25 October 2018

The Ministry of Justice has today (25 October 2018) released the latest statistics on deaths and self-harm in prison custody and deaths of people (‘offenders’) in the community after release from prison. Both sets of data show a rise in deaths, as numbers remain at historically high levels.

INQUEST casework and monitoring identifies repeated and systemic failings around communication, emergency responses, drugs and wider issues of mental ill-health and healthcare provision in prison. Less is known about the issues surrounding deaths of people on probation, which receive significantly less scrutiny.

The key findings on deaths in prison include:

  • An 8% rise in deaths in custody, with 328 total deaths in the 12 months to September 2018. Overall deaths are at historically high levels, as detailed in INQUEST’s rolling statistics.
  • 87 of these deaths were self-inflicted, 4 of which were women.
  • There were 68 deaths recorded as ‘other’, which await classification. This is more than double the 30 deaths recorded as ‘other’ in the 12 months to September 2017, and 33 ‘other’ deaths the year before.

Additionally, self-harm in prison continues to rise, with a 20% rise in incidents from the previous year. Assaults and serious assaults have reached record levels, both on prisoners and staff.

The data on ‘Deaths of Offenders in the Community’ looks at deaths of people supervised by the probation service both on post-release supervision and serving court orders. It shows there were 955 deaths of people on probation in the community in 2017-18. The comparable figure in 2010 was 110. The majority of deaths (659) were of people supervised by Community Rehabilitation Companies, a rise of 24%.

30% of the latest deaths of people under supervision were self-inflicted, 31% defined as natural causes and 26% remain unclassified. Rebecca Roberts, Head of Policy at INQUEST wrote a recent analysis of deaths in the community, considering what the issues surrounding these deaths are.

Deborah Coles, Director of INQUEST said: "Self-inflicted deaths, homicides, self-harm, drugs and assaults are endemic in the prison system.  This reflects a system in crisis, failing in its duty of care to staff and prisoners. At a time when scrutiny on prisons has never been higher, the prison system is failing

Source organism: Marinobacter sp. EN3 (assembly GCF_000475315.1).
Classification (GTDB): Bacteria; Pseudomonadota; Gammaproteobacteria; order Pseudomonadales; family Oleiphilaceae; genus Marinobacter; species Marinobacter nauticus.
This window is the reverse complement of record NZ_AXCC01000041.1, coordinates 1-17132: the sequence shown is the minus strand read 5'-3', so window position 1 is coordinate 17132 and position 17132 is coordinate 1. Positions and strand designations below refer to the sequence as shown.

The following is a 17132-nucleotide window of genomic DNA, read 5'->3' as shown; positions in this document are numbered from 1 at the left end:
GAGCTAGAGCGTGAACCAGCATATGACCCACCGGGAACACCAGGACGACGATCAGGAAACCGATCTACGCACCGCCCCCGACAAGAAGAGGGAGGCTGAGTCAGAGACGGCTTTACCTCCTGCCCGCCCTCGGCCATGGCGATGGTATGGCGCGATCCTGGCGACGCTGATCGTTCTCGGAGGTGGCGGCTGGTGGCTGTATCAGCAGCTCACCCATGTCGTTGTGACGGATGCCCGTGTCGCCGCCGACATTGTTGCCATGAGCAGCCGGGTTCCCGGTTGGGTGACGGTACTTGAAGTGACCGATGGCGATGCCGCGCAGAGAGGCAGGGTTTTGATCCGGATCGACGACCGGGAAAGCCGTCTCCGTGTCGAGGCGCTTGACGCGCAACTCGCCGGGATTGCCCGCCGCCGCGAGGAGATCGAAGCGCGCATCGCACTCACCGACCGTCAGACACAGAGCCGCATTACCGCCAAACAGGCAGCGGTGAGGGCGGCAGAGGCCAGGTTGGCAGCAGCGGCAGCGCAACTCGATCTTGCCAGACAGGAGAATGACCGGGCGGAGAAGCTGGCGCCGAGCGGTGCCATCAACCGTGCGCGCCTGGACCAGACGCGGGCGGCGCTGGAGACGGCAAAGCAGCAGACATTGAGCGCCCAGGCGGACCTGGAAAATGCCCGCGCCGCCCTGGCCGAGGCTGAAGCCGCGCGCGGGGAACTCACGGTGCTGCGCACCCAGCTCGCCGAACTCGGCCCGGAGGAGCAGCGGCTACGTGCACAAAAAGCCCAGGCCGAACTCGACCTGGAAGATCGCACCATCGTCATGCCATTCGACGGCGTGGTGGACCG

Short term fixes are not working. Ministerial focus on violence ignores the shocking death toll in our prisons, and the need for a radical overhaul. We need to tackle sentencing policy, reduce the prison population and redirect resources to community services.

INQUEST is increasingly concerned about unclassified deaths, which have more than doubled this year. We urgently need to understand why. Deaths of people following release from prison and being supervised by CRCs are also rising. There is a resounding silence surrounding these deaths, which need and deserve proper scrutiny and investigation.”

Mark Saunders, father of Dean Saunders who died in HMP Chelmsford in 2016 said: Nearly 3 years ago when we lost our son Dean Saunders in HMP Chelmsford. We were told lessons would be learnt from the failings, and recommendations were put forward.

Year after year, death after death those lessons are NOT learnt, and the recommendations are not followed. There is no point recruiting new staff into such a broken system, you need to start again from its very foundations.

Words such as ‘lessons learnt’ are hollow and shallow and bring no comfort to families, when they are not followed through.”



For further information, please contact Lucy McKay or 020 7263 1111 or here.

INQUEST publishes live statistics on deaths in prison, available here. These statistics are reported by calendar year, from now to 1990.

  • There have been an additional 41 deaths in prison since 1 September 2018 – 24 October 2018. Of these deaths, 15 were self-inflicted, 15 are awaiting classification and 11 were non self-inflicted.
  • Since October 2017, HMP Nottingham, HMP Exeter, HMP Birmingham, HMP Bedford have all been issued with Urgent Notifications by the Inspectorate of Prisons